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Supreme Court restores Alabama’s GOP-drawn congressional map in voting rights battle

In a 5-4 decision, the US Supreme Court has allowed Alabama’s Republican-dominated state legislature to keep its newly drawn congressional maps after a previous federal court ruling found that the maps discriminate against Black voters.

The justices said they would hear arguments in the case, teeing up another battle over the Voting Rights Act and the issue of racial gerrymandering on the high court’s docket.

The order issued on 7 February – the first dealing with 2022 elections – will maintain the latest congressional maps ahead of the upcoming election cycle while the legal challenges play out.

Chief Justice John Roberts joined the three liberal justices in dissent.

In her furious dissent, liberal Justice Elena Kagan said the decision “does a disservice to Black Alabamians” who “have had their electoral power diminished – in violation of a law this Court once knew to buttress all of American democracy.”

Alabama’s GOP legislators approved a map that significantly dilutes Black residents’ political power, a panel of federal judges ruled on 24 January.

The ruling in US District Court ordered the legislature to create at least two – rather than just one – districts in which Black voters are more likely to be able to elect a representative that more closely resembles the state’s demographics.

“Black voters have less opportunity than other [Alabama residents] to elect candidates of their choice to Congress,” the judges wrote. “Any remedial plan will need to include two districts in which Black voters either comprise a voting-age majority or something quite close to it.”

The judges said that an “appropriate remedy is a congressional redistricting plan that includes either an additional majority-Black congressional district, or an additional district in which Black voters otherwise have an opportunity to elect a representative of their choice.”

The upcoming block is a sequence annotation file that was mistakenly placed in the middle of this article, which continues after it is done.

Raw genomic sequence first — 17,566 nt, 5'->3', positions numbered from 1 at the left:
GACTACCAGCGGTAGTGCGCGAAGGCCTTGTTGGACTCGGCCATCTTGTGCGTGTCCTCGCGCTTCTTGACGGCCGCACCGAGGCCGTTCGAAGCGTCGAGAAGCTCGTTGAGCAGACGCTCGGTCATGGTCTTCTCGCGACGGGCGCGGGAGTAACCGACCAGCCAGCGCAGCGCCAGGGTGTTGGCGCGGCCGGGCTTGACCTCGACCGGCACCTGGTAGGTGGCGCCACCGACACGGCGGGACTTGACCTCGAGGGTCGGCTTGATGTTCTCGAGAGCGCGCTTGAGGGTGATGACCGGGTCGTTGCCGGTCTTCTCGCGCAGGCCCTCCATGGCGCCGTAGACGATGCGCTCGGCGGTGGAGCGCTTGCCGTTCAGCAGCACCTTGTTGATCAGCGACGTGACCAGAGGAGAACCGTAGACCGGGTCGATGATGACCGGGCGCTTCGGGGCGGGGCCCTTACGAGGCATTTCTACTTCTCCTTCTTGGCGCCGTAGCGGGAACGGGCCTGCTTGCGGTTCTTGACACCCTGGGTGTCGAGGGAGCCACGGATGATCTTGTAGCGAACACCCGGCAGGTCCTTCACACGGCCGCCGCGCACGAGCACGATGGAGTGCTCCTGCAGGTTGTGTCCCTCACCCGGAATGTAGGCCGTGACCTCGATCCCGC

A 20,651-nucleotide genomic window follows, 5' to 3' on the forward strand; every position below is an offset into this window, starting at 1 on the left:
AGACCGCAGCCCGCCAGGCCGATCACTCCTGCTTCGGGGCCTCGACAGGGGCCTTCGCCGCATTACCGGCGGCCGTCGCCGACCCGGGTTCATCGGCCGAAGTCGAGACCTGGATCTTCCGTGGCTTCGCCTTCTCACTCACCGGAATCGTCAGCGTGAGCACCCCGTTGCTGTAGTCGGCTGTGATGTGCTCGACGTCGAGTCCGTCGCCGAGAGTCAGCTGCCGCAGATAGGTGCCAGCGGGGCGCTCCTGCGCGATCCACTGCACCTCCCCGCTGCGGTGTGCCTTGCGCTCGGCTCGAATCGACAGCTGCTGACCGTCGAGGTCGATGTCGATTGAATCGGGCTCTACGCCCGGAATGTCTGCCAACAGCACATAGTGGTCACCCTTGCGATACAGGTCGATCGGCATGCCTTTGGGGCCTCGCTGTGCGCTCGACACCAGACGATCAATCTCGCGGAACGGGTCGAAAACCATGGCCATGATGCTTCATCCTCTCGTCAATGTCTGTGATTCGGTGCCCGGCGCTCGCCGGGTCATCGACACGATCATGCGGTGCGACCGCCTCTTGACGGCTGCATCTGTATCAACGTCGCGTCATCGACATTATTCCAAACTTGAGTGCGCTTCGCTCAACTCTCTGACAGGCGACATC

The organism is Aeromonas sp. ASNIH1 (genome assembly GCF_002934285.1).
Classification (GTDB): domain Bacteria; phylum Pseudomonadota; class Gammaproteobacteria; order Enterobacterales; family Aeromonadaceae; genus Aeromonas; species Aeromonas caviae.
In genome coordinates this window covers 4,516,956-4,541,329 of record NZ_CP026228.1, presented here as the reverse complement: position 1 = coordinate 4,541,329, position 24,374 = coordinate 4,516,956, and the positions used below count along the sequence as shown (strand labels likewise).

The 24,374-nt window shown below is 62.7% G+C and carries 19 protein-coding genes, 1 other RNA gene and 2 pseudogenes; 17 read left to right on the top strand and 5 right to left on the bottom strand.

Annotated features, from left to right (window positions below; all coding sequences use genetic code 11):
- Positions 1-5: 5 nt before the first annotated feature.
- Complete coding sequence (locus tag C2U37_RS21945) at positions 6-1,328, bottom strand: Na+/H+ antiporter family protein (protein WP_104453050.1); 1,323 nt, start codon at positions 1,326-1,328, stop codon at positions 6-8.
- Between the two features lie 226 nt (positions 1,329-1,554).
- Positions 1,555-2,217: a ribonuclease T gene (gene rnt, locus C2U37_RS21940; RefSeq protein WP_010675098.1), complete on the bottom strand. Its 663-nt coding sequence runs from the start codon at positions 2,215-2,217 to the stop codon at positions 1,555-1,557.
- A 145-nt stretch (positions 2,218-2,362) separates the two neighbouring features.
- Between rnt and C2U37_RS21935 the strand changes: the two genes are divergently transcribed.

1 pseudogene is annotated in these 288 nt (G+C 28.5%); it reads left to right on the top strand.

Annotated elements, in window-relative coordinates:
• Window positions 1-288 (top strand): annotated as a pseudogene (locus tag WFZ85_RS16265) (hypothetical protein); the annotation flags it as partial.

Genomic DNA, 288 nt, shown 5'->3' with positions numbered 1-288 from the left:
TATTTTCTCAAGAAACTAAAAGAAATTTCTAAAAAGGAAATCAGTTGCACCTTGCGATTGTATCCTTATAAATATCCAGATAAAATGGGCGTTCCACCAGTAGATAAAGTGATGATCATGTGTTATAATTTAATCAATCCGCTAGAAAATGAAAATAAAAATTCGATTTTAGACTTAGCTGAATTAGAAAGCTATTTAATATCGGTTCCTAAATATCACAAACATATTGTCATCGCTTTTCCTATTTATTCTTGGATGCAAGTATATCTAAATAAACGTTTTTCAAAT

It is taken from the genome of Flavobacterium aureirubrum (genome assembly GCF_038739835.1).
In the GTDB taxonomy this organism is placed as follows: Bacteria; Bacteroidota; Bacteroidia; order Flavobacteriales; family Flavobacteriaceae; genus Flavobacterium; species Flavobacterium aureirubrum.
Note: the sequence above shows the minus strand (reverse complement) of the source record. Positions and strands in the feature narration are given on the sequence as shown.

The Supreme Court decision comes in the middle of a contentious nationwide redistricting cycle, the once-a-decade process of redrafting the nation’s political boundaries based on US Census results.

But states are now, for the first time in decades, drafting those maps without critical protections from the Voting Rights Act, after the Supreme Court invalidated a requirement that changes to voting rules from states with histories of discrimination be approved by the US Department of Justice.

A group of voting rights advocates – including the Greater Birmingham Ministries, Alabama State Conference of the NAACP, and a group of voters represented by the American Civil Liberties Union and NAACP Legal Defense and Educational Fund, among others – filed the lawsuit against the state’s newly drawn political boundaries.

A group of Black voters filed a similar lawsuit in 2018 and lost.

Meanwhile, similar lawsuits against new congressional maps are pending in Texas and North Carolina. The Justice Department has sued Texas over newly drawn maps approved by the state’s Republican-dominated legislature.

Roughly 27 per cent of Alabama’s population is Black, though Black residents represent one of seven of the state’s congressional districts.

The state’s sole majority Black district – currently represented by Democratic US Rep Terri Sewell – has a voting population that is 60 per cent Black, roughly one-third of the state’s Black population. The state’s remaining Black population is “cracked” across the First, Second and Third congressional districts – all represented by Republicans.

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